– Katana314
    May 21, 2013 at 14:47
  • The whole problem is, the record contains a property called "Position" which indicates the position of the user in the ranking. If you select a sublist the position property will have to be updated (otherwise it will be 2,6,9,55 etc), but because it's by reference this won't work..
    – Roger Far
    May 21, 2013 at 15:12
  • Well, that's a problem of storing data twice. If you have an array of objects, and each object has a 'myIndex' property, eventually that property will inherently be useless - you already know that object's position from its index in the array. You'd have a similar issue storing Person's with reference to 'Person friend' and including 'String friendName'. It sounds like you may need to refactor any instances in which you access that property, to instead refer to the index of the main list (or LINQ sublist) they're referring to (possibly using offsets, when referring to a page)
    – Katana314
    May 21, 2013 at 15:28
  • I did now :) It's easier to calculate the position of the user on the ranking when accessing and caching this than to calculate everybody's position when the ranking changes.
    – Roger Far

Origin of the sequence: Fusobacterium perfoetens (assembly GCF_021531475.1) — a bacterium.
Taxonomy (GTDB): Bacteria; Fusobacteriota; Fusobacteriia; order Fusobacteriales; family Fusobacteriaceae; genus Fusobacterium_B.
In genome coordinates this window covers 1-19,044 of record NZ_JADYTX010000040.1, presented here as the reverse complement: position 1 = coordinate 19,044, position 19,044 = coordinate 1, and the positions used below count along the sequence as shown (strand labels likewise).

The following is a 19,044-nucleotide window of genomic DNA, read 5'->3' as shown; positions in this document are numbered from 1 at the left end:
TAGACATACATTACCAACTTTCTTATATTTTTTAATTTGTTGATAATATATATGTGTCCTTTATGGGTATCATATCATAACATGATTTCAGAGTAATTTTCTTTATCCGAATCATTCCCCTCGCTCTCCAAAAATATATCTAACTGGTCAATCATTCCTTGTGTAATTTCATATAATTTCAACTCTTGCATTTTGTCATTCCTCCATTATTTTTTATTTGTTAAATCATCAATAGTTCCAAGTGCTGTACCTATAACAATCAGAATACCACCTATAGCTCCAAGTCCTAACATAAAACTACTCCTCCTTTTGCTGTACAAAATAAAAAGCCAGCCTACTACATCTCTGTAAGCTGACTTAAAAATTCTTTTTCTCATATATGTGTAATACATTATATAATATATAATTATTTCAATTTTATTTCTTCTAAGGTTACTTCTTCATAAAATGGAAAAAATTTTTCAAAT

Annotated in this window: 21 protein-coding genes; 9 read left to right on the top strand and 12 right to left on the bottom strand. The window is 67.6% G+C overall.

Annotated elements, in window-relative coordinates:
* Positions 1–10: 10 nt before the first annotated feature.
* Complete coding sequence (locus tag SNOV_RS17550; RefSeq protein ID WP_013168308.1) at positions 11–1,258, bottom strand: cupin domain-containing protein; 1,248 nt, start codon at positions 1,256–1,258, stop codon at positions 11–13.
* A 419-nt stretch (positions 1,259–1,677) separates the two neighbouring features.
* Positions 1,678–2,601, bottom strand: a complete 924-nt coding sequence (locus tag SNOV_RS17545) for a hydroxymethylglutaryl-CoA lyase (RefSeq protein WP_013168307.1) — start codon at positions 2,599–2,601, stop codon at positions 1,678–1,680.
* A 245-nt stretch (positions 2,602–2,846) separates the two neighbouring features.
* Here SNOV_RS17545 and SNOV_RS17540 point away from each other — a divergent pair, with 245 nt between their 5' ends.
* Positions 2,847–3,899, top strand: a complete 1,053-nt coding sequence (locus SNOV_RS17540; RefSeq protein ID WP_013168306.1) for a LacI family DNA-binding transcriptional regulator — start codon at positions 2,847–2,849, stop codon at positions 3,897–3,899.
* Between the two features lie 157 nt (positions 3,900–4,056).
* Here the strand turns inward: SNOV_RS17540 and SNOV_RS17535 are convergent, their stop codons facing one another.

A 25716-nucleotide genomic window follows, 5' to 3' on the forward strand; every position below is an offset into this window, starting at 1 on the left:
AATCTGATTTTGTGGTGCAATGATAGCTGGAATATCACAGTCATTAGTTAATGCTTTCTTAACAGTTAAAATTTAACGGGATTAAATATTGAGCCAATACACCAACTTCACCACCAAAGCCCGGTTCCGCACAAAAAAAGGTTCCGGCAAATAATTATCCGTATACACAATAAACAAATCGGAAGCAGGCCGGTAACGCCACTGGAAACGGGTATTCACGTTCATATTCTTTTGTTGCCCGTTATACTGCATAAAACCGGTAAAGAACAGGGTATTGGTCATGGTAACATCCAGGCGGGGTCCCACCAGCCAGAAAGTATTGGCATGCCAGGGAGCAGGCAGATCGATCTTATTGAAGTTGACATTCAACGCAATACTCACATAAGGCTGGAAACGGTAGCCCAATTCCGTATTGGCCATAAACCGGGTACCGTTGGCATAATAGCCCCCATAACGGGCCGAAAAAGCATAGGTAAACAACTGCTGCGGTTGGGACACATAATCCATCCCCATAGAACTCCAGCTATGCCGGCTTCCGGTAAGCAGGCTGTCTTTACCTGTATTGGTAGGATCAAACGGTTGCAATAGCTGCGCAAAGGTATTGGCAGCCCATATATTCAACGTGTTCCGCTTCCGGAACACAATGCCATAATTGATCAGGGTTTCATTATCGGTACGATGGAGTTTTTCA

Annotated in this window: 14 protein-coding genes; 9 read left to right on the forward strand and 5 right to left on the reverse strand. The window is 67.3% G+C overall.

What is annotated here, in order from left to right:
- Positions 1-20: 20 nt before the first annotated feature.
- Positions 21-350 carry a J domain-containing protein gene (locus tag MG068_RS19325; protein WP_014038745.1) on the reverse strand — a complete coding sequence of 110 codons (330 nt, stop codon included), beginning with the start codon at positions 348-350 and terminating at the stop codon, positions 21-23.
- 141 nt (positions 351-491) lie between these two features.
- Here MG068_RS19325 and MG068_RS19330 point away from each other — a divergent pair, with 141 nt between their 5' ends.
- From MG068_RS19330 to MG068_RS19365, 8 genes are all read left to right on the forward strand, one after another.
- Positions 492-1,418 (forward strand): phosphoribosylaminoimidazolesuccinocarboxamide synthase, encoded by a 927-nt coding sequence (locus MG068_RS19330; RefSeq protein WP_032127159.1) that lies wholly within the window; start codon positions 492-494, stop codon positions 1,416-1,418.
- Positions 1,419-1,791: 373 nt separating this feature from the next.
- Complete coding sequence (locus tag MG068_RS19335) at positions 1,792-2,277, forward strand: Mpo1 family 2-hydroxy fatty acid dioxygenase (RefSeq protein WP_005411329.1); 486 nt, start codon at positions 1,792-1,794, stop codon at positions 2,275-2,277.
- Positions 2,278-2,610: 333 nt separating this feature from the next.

May 21, 2013 at 15:44

As you say yourself, the best solution is to do the counting in the output, instead of storing it in the various lists. That way you don't have to store (and recalculate) the ranking numbers on each event for each (sub-)list, but you only calculate them when needed.

For the "You are on position # in the ranking" text, you could have a method in the class that represents the ranking list, like this: RankingList::getRankingOf(Player). Only if this information is costly to obtain and you only need the ranking from the overall list, you could consider caching the current ranking numbers in the overall list (as an optimisation strategy).

  • I think I will go with this solution and manually count the position of the player when the player wants this information. Probably caching it somewhere too.
    – Roger Far
    May 21, 2013 at 15:17